Since the invention of film there have been many different movements and styles that have come to shape how movies are made. One of the earliest of film movements was German Expressionism. Many see the German Expressionist era as the first stylistic film movement in history, and there is good cause to believe this. Not only is this one of the first film movements but it is also one of the most influential in the modern era.
German expressionism began in the early days of film, at the beginning of the twentieth century. During the First World War expressionism found its stride, and by the early twenties it had peaked. Two of the most recognizable expressionist films are Nosferatu (Murnau, 1922), and The Cabinet of Dr. Caligari (Wiene, 1920). By the end of the twenties, expressionism had started to fade out in Germany, and as the Nazi party gained power, many of the filmmakers involved in expressionist movies left for America.
When watching one of these classics the first thing that the eye catches is the extensive set design and use of lighting. There is heavy use of shadow that can often be compared to film noir of the forties and fifties. Like film noir, one can see the shadows as their own character, which plays an important part in the film. The creators of Dr. Caligari realized this and even went so far as to paint shadows onto the set in order to obtain the desired look. The shadowed lighting also emphasizes the obscure sets. These sets are very unique and were rarely seen before the creation of expressionist cinemas. In Nosferatu the shadow of Orlok is shown almost as much as the character himself is shown, which is a technique still seen in horror films today.
Many contemporary film sets of towns and rural areas maintained realism, attempting to recreate how the area may have actually looked. Expressionist sets ignore this and go for complete creativity. This can be seen in The Cabinet of Dr. Caligari, which had an extensive use of unique sets and backdrops. There are several scenes from Caligari where abstract and uneven sets play an important role in the structure of the film. For instance, several scenes set on city streets highlight the unusual buildings and help to intensify the unease that the film conveys.
Nosferatu and Dr. Caligari, like most other expressionist films of the period, were horror films. This led the way for some of the classic Hollywood monsters of the thirties and forties. This wasn’t the only way that expressionist films helped to inspire Hollywood. There have been many other Hollywood productions that take example from German Expressionism. One of the most famous modern directors, Tim Burton, has made several movies that have many striking similarities to classic expressionist cinema. Burton’s film Sleepy Hollow (1999) is one of the most recognizable examples of modern expressionism that takes inspiration from German films of the twenties. In the film the use of abstract sets and lighting is crucial to the tone of the film, and while there is much heavier use of CGI and special effects, the concepts are still all there. Burton is widely known for his unique approach to filmmaking, and when you watch any film from the expressionist era, you can see where he gets his inspiration.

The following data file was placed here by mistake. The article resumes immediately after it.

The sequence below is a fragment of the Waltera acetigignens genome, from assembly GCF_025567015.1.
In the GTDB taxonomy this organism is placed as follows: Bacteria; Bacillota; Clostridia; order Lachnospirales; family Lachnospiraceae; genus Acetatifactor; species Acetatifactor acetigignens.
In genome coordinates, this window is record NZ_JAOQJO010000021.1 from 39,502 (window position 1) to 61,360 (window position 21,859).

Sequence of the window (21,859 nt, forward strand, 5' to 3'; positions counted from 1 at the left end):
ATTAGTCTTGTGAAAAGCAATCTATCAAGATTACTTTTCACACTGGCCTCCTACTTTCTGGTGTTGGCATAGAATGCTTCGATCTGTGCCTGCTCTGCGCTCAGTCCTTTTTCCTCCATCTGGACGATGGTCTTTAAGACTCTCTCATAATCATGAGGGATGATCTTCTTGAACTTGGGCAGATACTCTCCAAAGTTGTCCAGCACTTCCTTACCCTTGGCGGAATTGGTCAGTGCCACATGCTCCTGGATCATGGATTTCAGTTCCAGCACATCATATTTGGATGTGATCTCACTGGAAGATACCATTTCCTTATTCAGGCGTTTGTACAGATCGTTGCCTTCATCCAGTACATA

Burton has had a tremendous effect on Hollywood over the past three decades, and many of his films are widely loved. Key to knowing his inspiration shows the artistic process of his films and knowing just what to expect from a Tim Burton movie. With the great success Burton saw with his films, he was granted more creative freedom and was able to help the neoexpressionist movement to grow. From this growth came another great modern expressionist film that goes outside the Hollywood system; the Spanish film El Labertino Del Fauno (2006) directed by Guillermo Del Toro.
The film, translated as Pan’s Labyrinth in English, was a massive success but also found a great balance in combining two very different yet complementary forms of filmmaking. Pan’s Labyrinth is at its core an expressionist fairy tale, but it is expressionism wrapped in realism. This is where Hollywood seems to be going with many of its future expressionist productions. Even films like Big Fish (Burton, 2003) and Life of Pi (Lee, 2012) are a great variation on fairy tale stories with a combination of expressionism and realism. The two styles are opposites but are complementary of each other and allow more depth to stories that both capture our imagination and bring us into a world we can feel familiar with.
In order to examine modern cinema, it is necessary to know where the inspiration for many of these films came from. With the knowledge of the expressionist era, we can identify and relate to neoexpressionist films produced today. There are many directors that are still active members of the neoexpressionist movement. Tim Burton and Guillermo Del Toro are two of many filmmakers that create these stories. While both work heavily in the Hollywood system, they still, from time to time, break away and produce fantastic expressionist works outside of American cinema.